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Member Since 03 Jan 2000
Offline Last Active Dec 12 2015 12:57 AM

Posts I've Made

In Topic: [D3D12] Use compute shader to write to swap chain backbuffer?

07 December 2015 - 09:28 PM

This article is from a year ago but it matches all my past observations and things I've been told: https://software.intel.com/en-us/blogs/2014/07/15/an-investigation-of-fast-real-time-gpu-based-image-blur-algorithms


The constant time compute shader blur is over twice as slow in a small kernel and still very slow until the kernel size is huge. Also consider that when you're writing to a UAV that represents a render target, you're either doing non-coherent writes because the destination texture is swizzled, or you're writing to linear memory in which case you probably need to re-swizzle it later to be useful.


Things could certainly be different now which would be great but my general rule has always been that unless I'm doing a whole lot of work with shared memory, the pixel shader's gonna be faster.


That's an apples to horseshoes comparison, though, unless I'm misreading - they're comparing the timings of two different techniques (both of which are running in compute from the sound of it) and comparing the timings of each. Yeah, the constant-time shader is slower, but it's solving a different problem. You wouldn't use that for a small kernel because of all the extra overhead involved.


There are other ways to make compute blur faster (like using groupshared memory which doesn't seem to be mentioned in that article, which can drastically reduce your memory accesses), but it doesn't say anything about comparing a 1:1 pixel shader:compute shader version of the same operations.


Also, how you decide to break your compute shader up can make a difference with performance (including cache coherency) - if your compute shader's thread groups load/store things in BLOCKS as opposed to in scanlines, you're likely to get better coherency group to group because you'll be writing into places that are related in memory, as I understand it.


I don't think that compute postprocessing is NECESSARILY slower than a pixel shader, but it does likely depend at least partly on how you've got it set up.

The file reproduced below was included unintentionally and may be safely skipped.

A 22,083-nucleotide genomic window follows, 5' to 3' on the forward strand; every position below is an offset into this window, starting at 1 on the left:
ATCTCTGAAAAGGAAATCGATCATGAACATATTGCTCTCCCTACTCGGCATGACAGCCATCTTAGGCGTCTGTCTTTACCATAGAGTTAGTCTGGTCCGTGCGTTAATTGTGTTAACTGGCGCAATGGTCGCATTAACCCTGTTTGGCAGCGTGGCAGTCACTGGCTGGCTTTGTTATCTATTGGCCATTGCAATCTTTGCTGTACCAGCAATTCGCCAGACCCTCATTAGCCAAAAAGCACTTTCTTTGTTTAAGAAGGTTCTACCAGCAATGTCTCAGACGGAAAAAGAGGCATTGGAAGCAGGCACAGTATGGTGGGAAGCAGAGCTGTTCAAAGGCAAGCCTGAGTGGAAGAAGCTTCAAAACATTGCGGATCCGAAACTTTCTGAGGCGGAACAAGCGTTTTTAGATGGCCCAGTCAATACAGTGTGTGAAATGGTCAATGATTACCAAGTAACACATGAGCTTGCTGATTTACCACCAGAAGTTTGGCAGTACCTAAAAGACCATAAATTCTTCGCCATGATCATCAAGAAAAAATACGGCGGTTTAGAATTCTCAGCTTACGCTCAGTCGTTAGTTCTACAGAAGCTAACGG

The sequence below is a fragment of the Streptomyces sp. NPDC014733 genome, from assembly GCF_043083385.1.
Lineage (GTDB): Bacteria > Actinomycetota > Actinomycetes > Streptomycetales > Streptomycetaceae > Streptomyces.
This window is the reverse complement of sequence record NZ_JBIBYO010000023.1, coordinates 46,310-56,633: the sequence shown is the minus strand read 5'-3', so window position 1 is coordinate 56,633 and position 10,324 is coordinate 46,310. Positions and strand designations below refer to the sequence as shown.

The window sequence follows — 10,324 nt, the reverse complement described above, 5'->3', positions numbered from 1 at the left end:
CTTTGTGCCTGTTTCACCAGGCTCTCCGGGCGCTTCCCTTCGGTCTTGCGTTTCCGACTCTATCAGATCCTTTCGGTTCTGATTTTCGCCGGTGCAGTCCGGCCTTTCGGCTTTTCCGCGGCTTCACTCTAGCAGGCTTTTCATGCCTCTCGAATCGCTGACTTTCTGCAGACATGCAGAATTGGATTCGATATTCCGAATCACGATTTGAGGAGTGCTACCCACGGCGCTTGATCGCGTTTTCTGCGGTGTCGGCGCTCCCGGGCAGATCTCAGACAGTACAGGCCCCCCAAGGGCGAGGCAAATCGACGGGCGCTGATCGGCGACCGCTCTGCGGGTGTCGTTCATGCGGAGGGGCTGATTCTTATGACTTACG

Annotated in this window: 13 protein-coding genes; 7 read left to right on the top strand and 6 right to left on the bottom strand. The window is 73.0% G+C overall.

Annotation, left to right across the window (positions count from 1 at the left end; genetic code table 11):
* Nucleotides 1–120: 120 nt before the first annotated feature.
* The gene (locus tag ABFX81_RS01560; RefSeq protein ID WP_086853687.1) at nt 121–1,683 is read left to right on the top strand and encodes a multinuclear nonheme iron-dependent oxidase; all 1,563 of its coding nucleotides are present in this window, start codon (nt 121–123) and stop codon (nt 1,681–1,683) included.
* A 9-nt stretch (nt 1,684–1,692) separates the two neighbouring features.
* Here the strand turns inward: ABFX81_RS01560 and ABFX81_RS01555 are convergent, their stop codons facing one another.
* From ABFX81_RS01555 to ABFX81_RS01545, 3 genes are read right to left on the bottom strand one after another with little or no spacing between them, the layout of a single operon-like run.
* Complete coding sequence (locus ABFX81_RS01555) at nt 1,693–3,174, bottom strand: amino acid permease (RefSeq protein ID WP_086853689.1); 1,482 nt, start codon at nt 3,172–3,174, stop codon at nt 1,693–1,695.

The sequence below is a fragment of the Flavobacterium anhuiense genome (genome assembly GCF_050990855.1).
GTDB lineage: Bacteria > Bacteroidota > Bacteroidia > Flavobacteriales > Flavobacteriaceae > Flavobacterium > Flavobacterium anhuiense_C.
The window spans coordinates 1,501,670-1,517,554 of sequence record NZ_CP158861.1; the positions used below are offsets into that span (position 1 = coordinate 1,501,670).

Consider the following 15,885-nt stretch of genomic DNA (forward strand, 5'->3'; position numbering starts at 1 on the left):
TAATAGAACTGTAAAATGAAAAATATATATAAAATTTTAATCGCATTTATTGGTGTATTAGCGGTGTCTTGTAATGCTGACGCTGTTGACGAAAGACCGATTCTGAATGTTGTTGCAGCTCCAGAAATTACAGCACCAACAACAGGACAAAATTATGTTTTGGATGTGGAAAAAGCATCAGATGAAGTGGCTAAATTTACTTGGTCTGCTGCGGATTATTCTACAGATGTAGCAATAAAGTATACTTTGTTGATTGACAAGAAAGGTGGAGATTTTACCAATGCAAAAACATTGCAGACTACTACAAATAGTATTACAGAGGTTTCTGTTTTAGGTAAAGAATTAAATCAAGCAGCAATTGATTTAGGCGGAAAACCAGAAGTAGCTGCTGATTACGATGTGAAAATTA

In Topic: [D3D12] Use compute shader to write to swap chain backbuffer?

06 December 2015 - 08:00 PM

Thanks for the info. Yeah, that kinda sucks (it's a sad regression from D3D11), but I've at least worked around it in the short term by having a simple copy postprocess (via a pixel shader) that gets things onto the backbuffer and still allows all of my postproc to run as compute (as you suggested).


Thanks again!


EDIT: I suppose I could use CopyTextureRegion instead and use that fancy DMA hardware that may or may exist, if I'm already using a backbuffer-format-compatible texture by the time I'm at the end of the postproc chain. But a pixel shader works well enough for now.

In Topic: methods for drawing rain

30 March 2014 - 11:28 PM

For what it's worth, Infamous: Second Son used the particle system to render up to 25,000 raindrops near your field of view, and uses a rain "shadow map" to determine where the particles should spawn (and end). That includes, I believe, the particles for the splashes on objects (which are randomly scattered throughout the view and spawned wherever the rain shadow map's depth says they should be for that point). The splashes, I should note, are not tied to where the actual raindrops intersect the ground - it turns out that totally doesn't matter.


Using a nice GPU-driven particle system on relatively modern hardware, you should be able to handle particle rain like that fairly efficiently.

In Topic: What to write with now?

26 February 2013 - 12:58 PM

You need to sign up for a creator's club account to be able to submit to Xbox Live Indie Games. It's $99/year, but it's what allows you to develop and release on the Xbox.


People are still releasing XBLIGs, so it's definitely not disabled :)

In Topic: What to write with now?

26 February 2013 - 12:33 PM

To expand on Jutaris' comments, XNA is not DEAD. It's just not being developed anymore.


However, everything that XNA has done in the past (PC/Xbox/Windows Phone 7 games), you can STILL DO. You can still get XNA, you can still write games with it, you can still release those games on any of the ever-supported platforms.


All "XNA is dead" really means, as it's stated is that Microsoft is no longer planning new revisions of it, so we're stuck with XNA 4.0 unless they change their minds.